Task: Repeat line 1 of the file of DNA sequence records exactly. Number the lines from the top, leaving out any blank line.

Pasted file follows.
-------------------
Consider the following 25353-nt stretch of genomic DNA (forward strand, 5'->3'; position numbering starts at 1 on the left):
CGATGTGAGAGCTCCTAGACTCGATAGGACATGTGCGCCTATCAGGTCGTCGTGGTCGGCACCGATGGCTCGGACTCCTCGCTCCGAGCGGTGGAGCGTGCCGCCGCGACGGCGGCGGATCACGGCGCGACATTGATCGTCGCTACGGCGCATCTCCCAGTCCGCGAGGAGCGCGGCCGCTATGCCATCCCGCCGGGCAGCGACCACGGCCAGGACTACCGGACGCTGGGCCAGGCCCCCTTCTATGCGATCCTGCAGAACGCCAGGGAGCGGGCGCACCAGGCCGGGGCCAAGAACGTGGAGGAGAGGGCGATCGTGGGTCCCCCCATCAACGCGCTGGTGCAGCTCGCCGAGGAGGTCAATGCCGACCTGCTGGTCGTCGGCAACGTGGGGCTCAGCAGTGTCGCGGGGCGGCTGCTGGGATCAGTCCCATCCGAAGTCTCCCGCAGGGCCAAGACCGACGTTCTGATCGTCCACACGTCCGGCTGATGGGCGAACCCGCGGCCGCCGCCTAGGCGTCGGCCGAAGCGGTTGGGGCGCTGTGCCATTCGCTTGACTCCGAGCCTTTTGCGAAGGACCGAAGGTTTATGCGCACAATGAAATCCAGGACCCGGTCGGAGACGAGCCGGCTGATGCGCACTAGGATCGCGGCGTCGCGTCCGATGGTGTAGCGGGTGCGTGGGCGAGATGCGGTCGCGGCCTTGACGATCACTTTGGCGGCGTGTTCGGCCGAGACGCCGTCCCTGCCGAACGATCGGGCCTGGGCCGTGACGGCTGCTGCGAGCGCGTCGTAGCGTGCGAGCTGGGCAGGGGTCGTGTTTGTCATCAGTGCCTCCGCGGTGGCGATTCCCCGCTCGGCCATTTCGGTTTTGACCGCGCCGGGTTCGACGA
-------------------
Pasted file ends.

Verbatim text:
Consider the following 25353-nt stretch of genomic DNA (forward strand, 5'->3'; position numbering starts at 1 on the left):